Where plaintiffs were party “in whose favor final judgment or decree” was entered, they were “the prevailing party” even though their net award did not exceed amount of defendant’s offer under [former] ORS 17.055; overruling to extent of inconsistency, Webster v. General Motors Accep., 267 Or 304, 516 P2d 1275 (1973) and Wetzstein v. Hemstreet, 276 Or 623, 555 P2d 1243 (1976). Carlson v. Blumenstein, 293 Or 494, 651 P2d 710 (1982)

Where alleged “tender” of money into court was not unconditional it was not a “tender” within meaning of this section. Mountain Shadow Homes v. Gray, 61 Or App 230, 656 P2d 383 (1983), Sup Ct review denied

Where Oregon substantive law was not applied to case, provision of this section for payment of attorney fees to prevailing party was inapplicable. Mark v. Kanawha Banking and Trust Co., 575 F Supp 844 (1983)

In concluding Oregon court would allow such claim, award of attorney fees of breach of franchise agreement claim to nonparty successfully defending against claim was proper. Shakey’s Inc. v. Covalt, 704 F2d 426 (1983)

In action to reform lease agreement trial court had no discretion to refuse to award attorney fees against losing plaintiff on ground that “it would be wrong to burden plaintiff further with attorney’s fee”; awarding of attorney fees pursuant to contractual provisions is made mandatory by this statute. U.S. Natural Resources, Inc. v. Gray, 66 Or App 769, 676 P2d 912 (1984), Sup Ct review denied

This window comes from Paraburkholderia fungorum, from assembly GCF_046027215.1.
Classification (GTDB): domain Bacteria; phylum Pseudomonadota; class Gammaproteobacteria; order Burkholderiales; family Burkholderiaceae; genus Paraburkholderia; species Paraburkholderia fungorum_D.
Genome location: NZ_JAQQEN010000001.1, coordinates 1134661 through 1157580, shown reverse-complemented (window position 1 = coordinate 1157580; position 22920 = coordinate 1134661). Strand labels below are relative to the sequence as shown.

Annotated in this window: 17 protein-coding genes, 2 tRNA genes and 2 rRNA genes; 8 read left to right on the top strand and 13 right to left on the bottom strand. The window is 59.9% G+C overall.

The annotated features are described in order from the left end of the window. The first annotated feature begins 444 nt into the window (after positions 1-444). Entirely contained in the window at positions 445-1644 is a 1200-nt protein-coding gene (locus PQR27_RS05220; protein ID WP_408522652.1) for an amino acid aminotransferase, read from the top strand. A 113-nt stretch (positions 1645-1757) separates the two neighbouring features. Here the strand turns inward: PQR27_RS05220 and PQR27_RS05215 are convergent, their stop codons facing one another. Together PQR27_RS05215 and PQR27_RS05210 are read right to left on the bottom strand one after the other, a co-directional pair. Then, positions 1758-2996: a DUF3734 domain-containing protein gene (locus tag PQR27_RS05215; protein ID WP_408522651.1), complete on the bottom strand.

Provision in title insurance policy obligating title insurance company to pay attorney fees for litigation carried on by company for insured, or by insured with company authorization, does not provide basis for awarding attorney fees to company against third party in litigation brought against company by third party for slander of title. Glaser v. Rock Creek Country Club, 68 Or App 536, 683 P2d 114 (1984), Sup Ct review denied

Although contracts provided for payment of attorneys’ fees, action was not within purview of this section if plaintiff sought to rescind contract and to determine applicability of bankruptcy laws to particular contracts. In Re Coast Trading Co., Inc., 744 F2d 686 (1984)

Pursuant to 29 U.S.C. 1144(a), provision making contractual attorney fees available to any prevailing party is superseded by 29 U.S.C. 1132(g)(1), insofar as it relates to actions to enforce contributions to employee benefit plans. Vermeer v. Bunyard, 72 Or App 79, 695 P2d 57 (1985)

Where lease provides for attorney fees to be awarded to lessor in any action it brings to enforce lease provisions, lessor is entitled to attorney fees upon prevailing in action brought by lessee to enforce lease provisions. Steidlmayer v. Salishan Properties, Inc., 74 Or App 417, 703 P2d 282 (1985), Sup Ct review denied

Where both parties obtained relief court did not abuse its discretion in refusing to award attorneys’ fees under contract terms. Miller v. Safeco Title Ins. Co., 758 F2d 364 (1985)

Where contract includes provision for attorney fees, party successfully defending by showing nonliability due to failure of condition precedent may be awarded attorney fees pursuant to contract. McLeod v. Fossi, 79 Or App 306, 719 P2d 57 (1986), Sup Ct review denied

Implied easement claim was not “action or suit on contract” within meaning of this section simply because terms of land sale contract were relevant in determining whether grantor intended implied easement. King v. Talcott, 80 Or App 701 723 P2d 1058 (1986), Sup Ct review denied

Reformation action was action on contract within meaning of this section. King v. Talcott, 80 Or App 701, 723 P2d 1058 (1986), Sup Ct review denied